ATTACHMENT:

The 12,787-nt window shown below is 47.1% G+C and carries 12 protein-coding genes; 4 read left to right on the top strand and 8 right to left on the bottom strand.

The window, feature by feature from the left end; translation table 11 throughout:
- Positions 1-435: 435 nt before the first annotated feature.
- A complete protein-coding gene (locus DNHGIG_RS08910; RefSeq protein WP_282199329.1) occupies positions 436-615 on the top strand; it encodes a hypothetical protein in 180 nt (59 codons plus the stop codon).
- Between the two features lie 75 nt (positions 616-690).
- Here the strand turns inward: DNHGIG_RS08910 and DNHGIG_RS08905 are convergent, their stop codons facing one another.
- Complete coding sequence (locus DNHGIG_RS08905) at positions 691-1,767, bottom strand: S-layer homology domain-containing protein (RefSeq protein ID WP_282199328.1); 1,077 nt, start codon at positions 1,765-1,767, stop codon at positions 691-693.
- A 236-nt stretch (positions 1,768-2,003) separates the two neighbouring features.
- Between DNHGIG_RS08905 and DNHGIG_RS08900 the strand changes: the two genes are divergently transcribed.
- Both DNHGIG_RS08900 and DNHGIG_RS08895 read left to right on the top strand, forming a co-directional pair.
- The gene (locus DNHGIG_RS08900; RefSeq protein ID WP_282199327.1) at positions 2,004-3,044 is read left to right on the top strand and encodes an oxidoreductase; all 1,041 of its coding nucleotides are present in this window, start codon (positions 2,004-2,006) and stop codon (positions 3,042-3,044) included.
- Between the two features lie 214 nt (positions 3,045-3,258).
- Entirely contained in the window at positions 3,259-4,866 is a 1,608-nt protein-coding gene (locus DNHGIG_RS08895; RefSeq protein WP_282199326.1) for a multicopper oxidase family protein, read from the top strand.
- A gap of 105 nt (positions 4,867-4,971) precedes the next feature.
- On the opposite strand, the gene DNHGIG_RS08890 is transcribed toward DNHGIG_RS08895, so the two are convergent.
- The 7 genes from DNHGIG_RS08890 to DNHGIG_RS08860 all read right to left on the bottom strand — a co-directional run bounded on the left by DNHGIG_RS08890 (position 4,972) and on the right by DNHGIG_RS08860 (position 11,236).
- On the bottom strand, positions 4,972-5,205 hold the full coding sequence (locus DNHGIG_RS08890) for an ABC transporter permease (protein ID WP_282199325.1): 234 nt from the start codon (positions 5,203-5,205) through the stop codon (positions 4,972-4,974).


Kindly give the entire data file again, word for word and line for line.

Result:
The 12,787-nt window shown below is 47.1% G+C and carries 12 protein-coding genes; 4 read left to right on the top strand and 8 right to left on the bottom strand.

The window, feature by feature from the left end; translation table 11 throughout:
- Positions 1-435: 435 nt before the first annotated feature.
- A complete protein-coding gene (locus DNHGIG_RS08910; RefSeq protein WP_282199329.1) occupies positions 436-615 on the top strand; it encodes a hypothetical protein in 180 nt (59 codons plus the stop codon).
- Between the two features lie 75 nt (positions 616-690).
- Here the strand turns inward: DNHGIG_RS08910 and DNHGIG_RS08905 are convergent, their stop codons facing one another.
- Complete coding sequence (locus DNHGIG_RS08905) at positions 691-1,767, bottom strand: S-layer homology domain-containing protein (RefSeq protein ID WP_282199328.1); 1,077 nt, start codon at positions 1,765-1,767, stop codon at positions 691-693.
- A 236-nt stretch (positions 1,768-2,003) separates the two neighbouring features.
- Between DNHGIG_RS08905 and DNHGIG_RS08900 the strand changes: the two genes are divergently transcribed.
- Both DNHGIG_RS08900 and DNHGIG_RS08895 read left to right on the top strand, forming a co-directional pair.
- The gene (locus DNHGIG_RS08900; RefSeq protein ID WP_282199327.1) at positions 2,004-3,044 is read left to right on the top strand and encodes an oxidoreductase; all 1,041 of its coding nucleotides are present in this window, start codon (positions 2,004-2,006) and stop codon (positions 3,042-3,044) included.
- Between the two features lie 214 nt (positions 3,045-3,258).
- Entirely contained in the window at positions 3,259-4,866 is a 1,608-nt protein-coding gene (locus DNHGIG_RS08895; RefSeq protein WP_282199326.1) for a multicopper oxidase family protein, read from the top strand.
- A gap of 105 nt (positions 4,867-4,971) precedes the next feature.
- On the opposite strand, the gene DNHGIG_RS08890 is transcribed toward DNHGIG_RS08895, so the two are convergent.
- The 7 genes from DNHGIG_RS08890 to DNHGIG_RS08860 all read right to left on the bottom strand — a co-directional run bounded on the left by DNHGIG_RS08890 (position 4,972) and on the right by DNHGIG_RS08860 (position 11,236).
- On the bottom strand, positions 4,972-5,205 hold the full coding sequence (locus DNHGIG_RS08890) for an ABC transporter permease (protein ID WP_282199325.1): 234 nt from the start codon (positions 5,203-5,205) through the stop codon (positions 4,972-4,974).